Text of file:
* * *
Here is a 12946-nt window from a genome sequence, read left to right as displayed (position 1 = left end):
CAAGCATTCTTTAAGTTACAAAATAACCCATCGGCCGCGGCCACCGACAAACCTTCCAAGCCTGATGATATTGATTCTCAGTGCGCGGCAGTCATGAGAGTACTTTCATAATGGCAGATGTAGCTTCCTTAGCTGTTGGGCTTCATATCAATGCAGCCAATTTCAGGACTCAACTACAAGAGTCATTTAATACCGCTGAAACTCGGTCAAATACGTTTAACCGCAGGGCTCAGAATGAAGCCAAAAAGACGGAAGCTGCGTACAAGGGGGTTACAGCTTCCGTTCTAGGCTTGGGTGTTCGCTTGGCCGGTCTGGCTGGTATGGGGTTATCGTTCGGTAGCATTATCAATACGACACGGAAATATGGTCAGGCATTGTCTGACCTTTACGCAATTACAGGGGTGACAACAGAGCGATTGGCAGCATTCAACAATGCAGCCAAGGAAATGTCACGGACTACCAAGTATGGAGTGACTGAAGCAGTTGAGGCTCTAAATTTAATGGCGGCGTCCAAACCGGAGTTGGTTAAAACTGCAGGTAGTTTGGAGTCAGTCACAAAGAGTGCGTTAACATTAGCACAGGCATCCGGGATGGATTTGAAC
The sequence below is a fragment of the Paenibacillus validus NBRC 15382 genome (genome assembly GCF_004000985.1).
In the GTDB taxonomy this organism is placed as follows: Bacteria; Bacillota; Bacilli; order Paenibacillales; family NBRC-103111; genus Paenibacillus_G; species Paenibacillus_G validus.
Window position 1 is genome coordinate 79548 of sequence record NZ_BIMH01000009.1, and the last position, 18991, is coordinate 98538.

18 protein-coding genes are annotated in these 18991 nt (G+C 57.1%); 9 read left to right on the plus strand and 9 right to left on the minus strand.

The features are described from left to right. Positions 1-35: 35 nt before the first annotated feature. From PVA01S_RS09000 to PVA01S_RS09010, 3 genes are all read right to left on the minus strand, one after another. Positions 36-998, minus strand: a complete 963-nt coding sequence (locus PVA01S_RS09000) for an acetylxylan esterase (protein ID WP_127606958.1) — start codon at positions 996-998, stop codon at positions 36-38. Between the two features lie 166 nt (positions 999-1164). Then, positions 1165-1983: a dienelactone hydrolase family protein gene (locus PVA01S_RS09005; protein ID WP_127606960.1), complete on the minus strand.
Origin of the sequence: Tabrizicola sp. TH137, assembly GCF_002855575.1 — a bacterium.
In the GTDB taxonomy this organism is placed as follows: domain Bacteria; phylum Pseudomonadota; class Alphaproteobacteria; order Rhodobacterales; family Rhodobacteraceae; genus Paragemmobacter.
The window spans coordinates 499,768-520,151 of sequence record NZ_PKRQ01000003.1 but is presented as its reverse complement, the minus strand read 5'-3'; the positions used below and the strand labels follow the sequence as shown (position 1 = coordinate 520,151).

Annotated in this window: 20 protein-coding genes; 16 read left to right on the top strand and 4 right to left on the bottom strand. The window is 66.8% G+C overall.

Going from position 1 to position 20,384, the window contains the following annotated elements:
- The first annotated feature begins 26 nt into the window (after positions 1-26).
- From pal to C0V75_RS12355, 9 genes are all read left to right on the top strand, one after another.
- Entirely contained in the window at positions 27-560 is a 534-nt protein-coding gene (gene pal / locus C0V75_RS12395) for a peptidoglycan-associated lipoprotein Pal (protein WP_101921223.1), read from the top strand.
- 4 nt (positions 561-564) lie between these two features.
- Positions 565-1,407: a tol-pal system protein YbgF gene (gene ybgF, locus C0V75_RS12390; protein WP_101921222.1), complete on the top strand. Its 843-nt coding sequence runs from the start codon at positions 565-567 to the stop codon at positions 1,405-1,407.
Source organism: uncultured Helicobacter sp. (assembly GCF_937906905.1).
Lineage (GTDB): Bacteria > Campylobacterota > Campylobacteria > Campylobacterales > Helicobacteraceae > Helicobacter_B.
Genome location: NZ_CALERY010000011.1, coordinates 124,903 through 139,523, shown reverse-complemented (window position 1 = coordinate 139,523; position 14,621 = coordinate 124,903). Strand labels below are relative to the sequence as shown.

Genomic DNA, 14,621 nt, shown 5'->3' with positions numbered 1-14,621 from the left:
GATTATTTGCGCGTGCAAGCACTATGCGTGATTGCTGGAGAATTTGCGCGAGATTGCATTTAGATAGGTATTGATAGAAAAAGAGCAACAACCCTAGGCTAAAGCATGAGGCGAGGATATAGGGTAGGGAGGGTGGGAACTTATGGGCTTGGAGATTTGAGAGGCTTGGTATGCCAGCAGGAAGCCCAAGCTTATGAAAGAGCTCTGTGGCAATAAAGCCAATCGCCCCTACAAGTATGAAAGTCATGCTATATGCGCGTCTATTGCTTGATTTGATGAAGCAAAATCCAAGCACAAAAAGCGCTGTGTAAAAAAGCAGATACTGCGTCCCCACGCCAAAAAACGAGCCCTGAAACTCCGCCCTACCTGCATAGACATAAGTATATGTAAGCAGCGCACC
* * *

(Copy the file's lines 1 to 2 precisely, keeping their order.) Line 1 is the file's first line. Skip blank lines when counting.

Here is a 12946-nt window from a genome sequence, read left to right as displayed (position 1 = left end):
CAAGCATTCTTTAAGTTACAAAATAACCCATCGGCCGCGGCCACCGACAAACCTTCCAAGCCTGATGATATTGATTCTCAGTGCGCGGCAGTCATGAGAGTACTTTCATAATGGCAGATGTAGCTTCCTTAGCTGTTGGGCTTCATATCAATGCAGCCAATTTCAGGACTCAACTACAAGAGTCATTTAATACCGCTGAAACTCGGTCAAATACGTTTAACCGCAGGGCTCAGAATGAAGCCAAAAAGACGGAAGCTGCGTACAAGGGGGTTACAGCTTCCGTTCTAGGCTTGGGTGTTCGCTTGGCCGGTCTGGCTGGTATGGGGTTATCGTTCGGTAGCATTATCAATACGACACGGAAATATGGTCAGGCATTGTCTGACCTTTACGCAATTACAGGGGTGACAACAGAGCGATTGGCAGCATTCAACAATGCAGCCAAGGAAATGTCACGGACTACCAAGTATGGAGTGACTGAAGCAGTTGAGGCTCTAAATTTAATGGCGGCGTCCAAACCGGAGTTGGTTAAAACTGCAGGTAGTTTGGAGTCAGTCACAAAGAGTGCGTTAACATTAGCACAGGCATCCGGGATGGATTTGAAC